|کد مقاله||کد نشریه||سال انتشار||مقاله انگلیسی||ترجمه فارسی||نسخه تمام متن|
|371020||621894||2016||8 صفحه PDF||سفارش دهید||دانلود رایگان|
• The WISC-IV provides a detailed account of the cognitive profile of children with DCD.
• The DCD group, overall, present with weaknesses in processing speed and working memory.
• Within-group analyses depict a heterogeneous cognitive profile in the DCD group.
• Motor demands in the WISC-IV PSI are a potential confound, but performance in this area may highlight the need for further exploration of motor difficulties.
• The DCD group cannot be differentiated from their peers solely on a cognitive profile.
BackgroundWhile primarily a motor disorder, research considering the cognitive abilities in children with Developmental Coordination Disorder (DCD) is limited; even though these children often struggle academically.AimsThe present study aimed to characterise the IQ profile of children with and without DCD, and to identify whether children with DCD exhibit specific cognitive weaknesses.Methods and procedures104 children participated in the study. Fifty-two children (mean age, 9 years) with a diagnosis of DCD were matched to 52 typically-developing children by age and gender. Cognitive ability was assessed using the Wechsler Intelligence Scale for Children (WISC-IV).Outcomes and resultsChildren with DCD performed poorer than their peers on processing speed and working memory measures. Individual analyses revealed varied performance in the DCD group across all cognitive indices, despite displaying Full-Scale IQs in the typical range. Discriminant function analyses show processing speed and working memory performance predicted only 23% of between-group variability.ConclusionsChildren with DCD present with a heterogeneous cognitive profile, lending support to individual case analyses in research and when designing educational assistance plans. The motorically-demanding nature of the WISC-IV processing speed tasks raises specific concerns about using this index of the IQ assessment in this population. Research and practical implications are raised.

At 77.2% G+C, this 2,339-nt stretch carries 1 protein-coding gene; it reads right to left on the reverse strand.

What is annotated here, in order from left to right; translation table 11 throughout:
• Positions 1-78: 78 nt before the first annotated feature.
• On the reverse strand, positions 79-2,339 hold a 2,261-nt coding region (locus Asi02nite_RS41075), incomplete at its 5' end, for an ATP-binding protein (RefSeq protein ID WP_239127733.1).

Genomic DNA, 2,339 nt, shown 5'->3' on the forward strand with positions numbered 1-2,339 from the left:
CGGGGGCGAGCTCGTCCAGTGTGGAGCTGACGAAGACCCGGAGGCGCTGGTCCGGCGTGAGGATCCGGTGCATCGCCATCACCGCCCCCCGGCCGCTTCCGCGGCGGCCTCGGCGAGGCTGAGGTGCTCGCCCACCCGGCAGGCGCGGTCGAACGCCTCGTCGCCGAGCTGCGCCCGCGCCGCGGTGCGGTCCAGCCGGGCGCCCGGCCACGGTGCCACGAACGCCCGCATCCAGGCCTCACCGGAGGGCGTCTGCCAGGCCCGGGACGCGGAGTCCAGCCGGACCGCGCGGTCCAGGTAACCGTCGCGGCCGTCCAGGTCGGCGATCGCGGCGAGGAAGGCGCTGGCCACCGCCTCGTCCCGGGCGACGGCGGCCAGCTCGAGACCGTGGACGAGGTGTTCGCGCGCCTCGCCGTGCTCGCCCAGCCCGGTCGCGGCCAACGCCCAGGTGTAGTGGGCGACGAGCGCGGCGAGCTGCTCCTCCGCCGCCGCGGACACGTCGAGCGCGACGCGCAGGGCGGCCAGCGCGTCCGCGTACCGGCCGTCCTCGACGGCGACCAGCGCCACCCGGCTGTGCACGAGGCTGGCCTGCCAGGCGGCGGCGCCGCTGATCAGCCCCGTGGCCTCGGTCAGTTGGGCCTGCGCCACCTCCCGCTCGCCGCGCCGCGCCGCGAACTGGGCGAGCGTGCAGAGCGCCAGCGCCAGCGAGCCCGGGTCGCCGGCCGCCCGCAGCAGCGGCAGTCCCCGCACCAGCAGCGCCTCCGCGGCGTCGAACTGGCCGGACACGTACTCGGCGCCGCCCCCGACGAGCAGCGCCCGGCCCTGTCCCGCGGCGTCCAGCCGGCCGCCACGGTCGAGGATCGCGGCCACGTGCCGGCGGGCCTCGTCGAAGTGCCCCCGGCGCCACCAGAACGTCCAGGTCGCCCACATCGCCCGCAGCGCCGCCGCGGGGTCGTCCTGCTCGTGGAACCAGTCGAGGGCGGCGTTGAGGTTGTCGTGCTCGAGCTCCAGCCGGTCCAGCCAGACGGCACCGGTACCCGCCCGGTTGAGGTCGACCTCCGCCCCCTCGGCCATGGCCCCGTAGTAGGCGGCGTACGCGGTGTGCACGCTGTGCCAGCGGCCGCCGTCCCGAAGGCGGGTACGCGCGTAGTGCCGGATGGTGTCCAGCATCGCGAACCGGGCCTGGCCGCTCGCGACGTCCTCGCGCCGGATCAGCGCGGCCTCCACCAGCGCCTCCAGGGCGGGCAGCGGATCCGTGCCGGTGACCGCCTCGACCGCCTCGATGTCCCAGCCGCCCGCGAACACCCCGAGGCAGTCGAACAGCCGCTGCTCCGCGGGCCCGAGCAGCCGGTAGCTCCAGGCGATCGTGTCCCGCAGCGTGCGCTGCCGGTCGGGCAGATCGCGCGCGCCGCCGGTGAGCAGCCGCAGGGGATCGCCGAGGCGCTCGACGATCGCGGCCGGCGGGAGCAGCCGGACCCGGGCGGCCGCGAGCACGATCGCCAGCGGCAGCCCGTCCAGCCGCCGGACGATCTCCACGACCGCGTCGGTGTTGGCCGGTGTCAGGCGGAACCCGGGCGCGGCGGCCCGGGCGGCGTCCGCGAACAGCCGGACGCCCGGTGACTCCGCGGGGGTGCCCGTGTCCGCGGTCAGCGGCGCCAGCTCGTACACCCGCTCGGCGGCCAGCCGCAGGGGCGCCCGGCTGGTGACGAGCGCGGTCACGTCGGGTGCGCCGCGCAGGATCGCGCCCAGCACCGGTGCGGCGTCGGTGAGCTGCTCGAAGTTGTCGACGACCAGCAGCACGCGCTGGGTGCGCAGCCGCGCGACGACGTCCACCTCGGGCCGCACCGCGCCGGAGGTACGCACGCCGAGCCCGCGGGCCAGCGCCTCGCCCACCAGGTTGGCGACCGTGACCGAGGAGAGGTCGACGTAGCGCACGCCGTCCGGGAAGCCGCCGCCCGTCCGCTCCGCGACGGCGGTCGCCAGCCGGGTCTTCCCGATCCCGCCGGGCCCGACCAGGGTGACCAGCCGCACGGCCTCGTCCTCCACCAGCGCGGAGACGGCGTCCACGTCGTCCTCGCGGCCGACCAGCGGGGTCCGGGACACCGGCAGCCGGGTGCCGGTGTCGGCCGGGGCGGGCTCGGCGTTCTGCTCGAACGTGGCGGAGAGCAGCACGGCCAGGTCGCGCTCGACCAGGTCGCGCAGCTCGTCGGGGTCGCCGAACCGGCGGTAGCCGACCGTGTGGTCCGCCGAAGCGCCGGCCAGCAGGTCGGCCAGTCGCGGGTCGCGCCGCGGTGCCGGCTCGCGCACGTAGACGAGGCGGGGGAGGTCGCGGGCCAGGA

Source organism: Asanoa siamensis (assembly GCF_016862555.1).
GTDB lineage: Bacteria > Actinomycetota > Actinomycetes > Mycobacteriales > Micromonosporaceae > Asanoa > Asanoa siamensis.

Journal: Research in Developmental Disabilities - Volume 56, September 2016, Pages 10–17